Israel has freed a further 26 Palestinian prisoners as part of US-brokered peace efforts after pledging to press ahead with plans to build more homes in Jewish settlements.
John Kerry, the US secretary of state whose shuttle diplomacy led to a resumption of the negotiations in July after a three-year break, is due to return on Thursday to seek a framework agreement in talks that have shown few signs of progress.
Israel agreed to release a total of 104 long-serving Palestinian prisoners – the latest group is the third of four to go free – as part of the US-led efforts that coaxed Palestinian President Mahmoud Abbas back to negotiations after a three-year break.
In tandem with the prisoner releases in the West Bank and Gaza Strip, Israel has announced new construction in settlements in occupied territory Palestinians seek for a state.
Most of the 26 inmates going free were convicted of killing Israelis and almost all were jailed before the first Israeli-Palestinian interim peace deals were signed 20 years ago.
Palestinians have jubilantly welcomed the return home of brethren they regard as national heroes. The families of Israelis they killed or injured have voiced anger and mounted unsuccessful court challenges against their release.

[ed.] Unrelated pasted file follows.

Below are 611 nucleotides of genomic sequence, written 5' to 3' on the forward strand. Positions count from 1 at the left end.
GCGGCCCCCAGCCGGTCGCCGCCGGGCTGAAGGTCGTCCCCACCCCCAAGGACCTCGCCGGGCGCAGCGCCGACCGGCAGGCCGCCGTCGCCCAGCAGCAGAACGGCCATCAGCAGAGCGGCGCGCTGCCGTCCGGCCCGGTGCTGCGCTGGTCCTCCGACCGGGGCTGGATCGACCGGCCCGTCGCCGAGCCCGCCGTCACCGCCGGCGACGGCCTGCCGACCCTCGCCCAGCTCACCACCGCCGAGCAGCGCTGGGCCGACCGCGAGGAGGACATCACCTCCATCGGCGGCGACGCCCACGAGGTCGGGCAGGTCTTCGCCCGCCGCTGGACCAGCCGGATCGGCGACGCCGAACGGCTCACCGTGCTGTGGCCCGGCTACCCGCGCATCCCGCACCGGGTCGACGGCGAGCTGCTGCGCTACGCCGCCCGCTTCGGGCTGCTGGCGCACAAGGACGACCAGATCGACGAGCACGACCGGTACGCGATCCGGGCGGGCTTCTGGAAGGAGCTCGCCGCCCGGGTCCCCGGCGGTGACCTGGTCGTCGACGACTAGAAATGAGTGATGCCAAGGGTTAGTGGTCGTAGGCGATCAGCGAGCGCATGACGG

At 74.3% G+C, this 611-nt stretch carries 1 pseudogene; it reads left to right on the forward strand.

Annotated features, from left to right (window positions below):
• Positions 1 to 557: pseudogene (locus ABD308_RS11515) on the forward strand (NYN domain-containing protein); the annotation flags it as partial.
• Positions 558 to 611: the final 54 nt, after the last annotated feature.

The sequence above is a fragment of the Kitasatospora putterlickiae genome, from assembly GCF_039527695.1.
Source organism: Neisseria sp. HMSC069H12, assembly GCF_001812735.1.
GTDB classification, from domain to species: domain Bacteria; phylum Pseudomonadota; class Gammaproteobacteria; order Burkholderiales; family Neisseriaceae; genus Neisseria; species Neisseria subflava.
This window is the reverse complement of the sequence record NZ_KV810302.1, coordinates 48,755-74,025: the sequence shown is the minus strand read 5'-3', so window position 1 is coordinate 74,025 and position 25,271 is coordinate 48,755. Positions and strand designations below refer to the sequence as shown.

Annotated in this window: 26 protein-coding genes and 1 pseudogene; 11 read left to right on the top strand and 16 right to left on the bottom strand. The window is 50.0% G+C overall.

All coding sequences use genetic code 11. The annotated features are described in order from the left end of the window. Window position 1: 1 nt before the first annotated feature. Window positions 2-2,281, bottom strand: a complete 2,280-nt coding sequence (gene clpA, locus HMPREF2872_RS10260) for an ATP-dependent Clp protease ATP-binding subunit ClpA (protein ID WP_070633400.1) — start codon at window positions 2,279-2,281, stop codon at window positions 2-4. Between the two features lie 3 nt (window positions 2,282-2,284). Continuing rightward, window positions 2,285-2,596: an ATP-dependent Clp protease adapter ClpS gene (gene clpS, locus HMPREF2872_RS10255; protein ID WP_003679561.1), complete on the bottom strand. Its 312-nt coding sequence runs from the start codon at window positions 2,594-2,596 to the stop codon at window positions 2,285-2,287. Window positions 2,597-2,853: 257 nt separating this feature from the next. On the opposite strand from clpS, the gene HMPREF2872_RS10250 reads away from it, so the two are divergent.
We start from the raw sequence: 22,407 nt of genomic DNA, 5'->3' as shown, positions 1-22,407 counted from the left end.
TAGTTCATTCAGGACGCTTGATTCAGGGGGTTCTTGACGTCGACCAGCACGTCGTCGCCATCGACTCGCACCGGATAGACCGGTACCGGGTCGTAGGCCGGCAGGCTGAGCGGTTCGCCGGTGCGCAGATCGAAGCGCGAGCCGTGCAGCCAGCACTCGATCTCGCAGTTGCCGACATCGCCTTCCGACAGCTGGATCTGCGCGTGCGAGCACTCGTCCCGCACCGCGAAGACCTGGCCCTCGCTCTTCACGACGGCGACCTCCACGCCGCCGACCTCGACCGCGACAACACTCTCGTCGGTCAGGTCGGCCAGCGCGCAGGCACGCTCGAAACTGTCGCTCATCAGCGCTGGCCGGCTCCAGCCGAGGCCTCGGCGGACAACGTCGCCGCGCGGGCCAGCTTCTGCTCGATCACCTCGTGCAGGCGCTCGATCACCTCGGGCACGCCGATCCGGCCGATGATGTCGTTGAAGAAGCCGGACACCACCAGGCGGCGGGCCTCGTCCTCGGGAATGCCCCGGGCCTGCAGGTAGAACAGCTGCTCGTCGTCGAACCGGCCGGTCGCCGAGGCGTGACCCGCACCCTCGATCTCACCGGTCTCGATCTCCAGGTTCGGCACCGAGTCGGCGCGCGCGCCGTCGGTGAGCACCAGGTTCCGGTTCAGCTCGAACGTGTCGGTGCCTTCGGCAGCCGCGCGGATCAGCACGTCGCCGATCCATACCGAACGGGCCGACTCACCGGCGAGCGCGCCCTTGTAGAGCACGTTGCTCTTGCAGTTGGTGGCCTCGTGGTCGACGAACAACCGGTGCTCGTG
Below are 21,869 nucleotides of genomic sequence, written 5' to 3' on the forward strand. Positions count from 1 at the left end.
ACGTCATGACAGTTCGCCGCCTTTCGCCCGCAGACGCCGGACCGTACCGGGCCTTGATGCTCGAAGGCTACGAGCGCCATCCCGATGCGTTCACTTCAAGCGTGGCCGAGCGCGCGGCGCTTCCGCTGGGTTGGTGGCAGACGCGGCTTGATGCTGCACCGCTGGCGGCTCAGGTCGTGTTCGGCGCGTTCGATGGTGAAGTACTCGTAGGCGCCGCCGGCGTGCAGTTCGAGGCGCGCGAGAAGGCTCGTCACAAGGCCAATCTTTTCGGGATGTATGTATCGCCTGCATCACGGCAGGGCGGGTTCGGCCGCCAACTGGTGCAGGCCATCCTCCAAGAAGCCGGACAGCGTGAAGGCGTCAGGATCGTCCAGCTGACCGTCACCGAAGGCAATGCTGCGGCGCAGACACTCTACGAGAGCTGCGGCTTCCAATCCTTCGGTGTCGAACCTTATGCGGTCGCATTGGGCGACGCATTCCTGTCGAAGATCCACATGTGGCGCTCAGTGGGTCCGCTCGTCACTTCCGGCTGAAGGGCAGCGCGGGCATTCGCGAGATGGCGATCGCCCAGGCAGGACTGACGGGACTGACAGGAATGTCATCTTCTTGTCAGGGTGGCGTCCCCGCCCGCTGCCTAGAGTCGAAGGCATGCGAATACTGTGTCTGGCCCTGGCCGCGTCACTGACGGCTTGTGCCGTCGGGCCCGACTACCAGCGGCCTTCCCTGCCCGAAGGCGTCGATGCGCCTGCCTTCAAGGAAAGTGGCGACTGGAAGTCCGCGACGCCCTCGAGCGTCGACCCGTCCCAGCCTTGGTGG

Last week an Israeli official said Prime Minister Binyamin Netanyahu’s government – which includes pro-settlement parties – would announce plans after the latest release to build 1,400 more homes for settlers in the West Bank.
Palestinian officials have cautioned the settlement push could kill chances for a peace deal. Israel says the housing projects are in areas it intends to keep in any future agreement.
In another move that drew Palestinian anger, an Israeli ministerial committee on Sunday endorsed proposed legislation to annex an area of the West Bank likely to be the eastern border of a future Palestinian state.
The step, promoted by far-right members of Netanyahu’s Likud party, could weigh on the peace negotiations. But Tzipi Livni, the justice minister acting as Israel’s chief negotiator, said she would use her powers to stop the legislation being voted on in parliament.
source: Guardian UK